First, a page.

Missing Middle 2.0

More Homes, More Choices


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What did TC-21-20 do? Frequently Asked Questions
Photo of a typical home found in the missing middle.

The City Council passed text change TC-5-20 in the summer of 2021. This ordinance amended the City’s zoning code to permit more types of housing in residential neighborhoods, particularly duplexes and townhouses. Shortly thereafter, the Council directed staff to implement other creative strategies to increase the supply of housing with a particular focus near planned transit investments. A recent text change, TC-20-21, was the next step in a more flexible zoning code designed to allow for smaller homes on smaller lots and denser development near high-frequency transit. TC-20-21 built on recently adopted policies to promote alternative and "missing middle" housing types so that Raleigh can better accommodate existing and future residents. TC-20-21 was adopted on May 10, 2022, and takes effect on August 8, 2022.

More Homes, More Choices

What did TC-21-20 do?

Text Changes (TC) are amendments to Raleigh’s Unified Development Ordinance (UDO). The UDO contains all of the development and zoning rules for the city. TC-20-21:

  • Reduced the lot size requirements, and increased the allowed building size, for the Tiny House building type. A Tiny House could have a maximum 800-square-foot building footprint and a 1,200-square-foot floor area.
  • Permitted Tiny Houses to be used for either single-unit or two-unit (duplex) living.
  • Permitted flag lots in residential districts for the construction of Tiny Houses.
  • Permitted two-unit Townhouses in the R-4 zoning district.
  • Synchronized lot dimensional standards across most residential building types.
  • Allowed denser residential development within proximity of planned high-frequency transit with some additional bonuses for affordable units.
  • Allowed Accessory Dwelling units on townhouse lots and two Accessory Dwelling units on a lot when proximate to planned high-frequency transit.
  • Reorganized the code to include Accessory Dwelling Unit regulations and Cottage Court regulations in both the Residential and Mixed-Use chapters of the UDO.

Frequently Asked Questions

Below are answers to some commonly asked questions about middle housing.

What is a flag lot?

A flag lot is an irregularly shaped property, often with a narrow portion of land fronting on the street, that provides access to a larger portion of the lot. Flag lots are common in many cities and counties throughout the country and allow for the efficient use of oversized lots. Under this text change, a flag lot can be smaller than a traditional residential lot and therefore only Tiny Houses are permitted on these lots

What areas are designated as proximate to high-frequency transit?

The City has adopted a map to designate specific areas within proximity of high-frequency transit. This map took into consideration existing and planned transit investments and has been incorporated into the City’s Comprehensive Plan. View the adopted map.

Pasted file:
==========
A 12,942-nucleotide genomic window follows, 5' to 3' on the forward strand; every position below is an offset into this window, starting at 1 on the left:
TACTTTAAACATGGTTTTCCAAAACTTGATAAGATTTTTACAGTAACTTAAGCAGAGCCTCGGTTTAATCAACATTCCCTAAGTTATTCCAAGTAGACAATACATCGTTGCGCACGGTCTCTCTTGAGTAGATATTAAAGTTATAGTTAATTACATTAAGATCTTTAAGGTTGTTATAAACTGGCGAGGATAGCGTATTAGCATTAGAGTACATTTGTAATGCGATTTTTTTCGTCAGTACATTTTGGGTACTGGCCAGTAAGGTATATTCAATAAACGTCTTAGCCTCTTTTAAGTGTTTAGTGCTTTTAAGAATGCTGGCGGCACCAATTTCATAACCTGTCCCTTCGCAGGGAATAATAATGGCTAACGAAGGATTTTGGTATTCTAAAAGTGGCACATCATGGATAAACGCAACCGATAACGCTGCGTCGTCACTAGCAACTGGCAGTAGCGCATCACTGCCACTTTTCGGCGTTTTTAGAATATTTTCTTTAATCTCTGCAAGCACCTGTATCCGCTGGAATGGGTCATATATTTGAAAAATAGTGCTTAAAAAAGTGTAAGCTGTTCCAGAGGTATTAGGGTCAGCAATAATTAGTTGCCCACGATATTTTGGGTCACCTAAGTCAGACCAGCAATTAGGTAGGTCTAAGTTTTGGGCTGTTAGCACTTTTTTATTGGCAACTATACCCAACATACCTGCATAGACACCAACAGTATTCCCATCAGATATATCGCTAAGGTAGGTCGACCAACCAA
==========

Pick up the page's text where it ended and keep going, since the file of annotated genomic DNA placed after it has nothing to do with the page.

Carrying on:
How does this text change relate to the Transit Overlay District and Bus Rapid Transit?

The City has adopted or is in the process of adopting, changes to the UDO and other planning documents to prepare for Bus Rapid Transit (BRT). One of those changes was the creation of a Transit Overlay District, or -TOD, which will allow for denser residential development and require pedestrian-oriented design along future bus rapid transit corridors. While the -TOD and TC-20-21 have some elements in common, there are a few key differences. First, the -TOD will be mapped through a traditional rezoning process and will only apply to properties in the immediate vicinity of BRT routes. It will also permit higher-density residential development and prohibit auto-oriented uses. In contrast, TC-20-21 applies to a larger area of the City but permitted only a modest increase in density as compared to the underlying zoning district.

Why allow more housing near transit?

Access to reliable transportation impacts people’s lives and can be a determining factor when deciding where to work or buy a home. High-frequency transit will provide the residents of Raleigh with increased mobility and opportunity. By allowing more housing along transit corridors, the City can ensure more people are able to access the goods, services, amenities, and employment they rely on.

How will this impact neighborhoods with a Neighborhood Conservation Overlay District (NCOD)? 

Most NCODs regulate the subdivision of land through minimum and maximum lot sizes, lot widths and depths; and the form and scale of buildings through restrictions on height and setbacks. These regulations remain unchanged under this text change and will apply to any new building types permitted under TC-20-21. However, as is the case with the current code, anything not regulated by an overlay district is regulated by the underlying zoning.

Department:
Planning and Development
Service Categories:
Zoning

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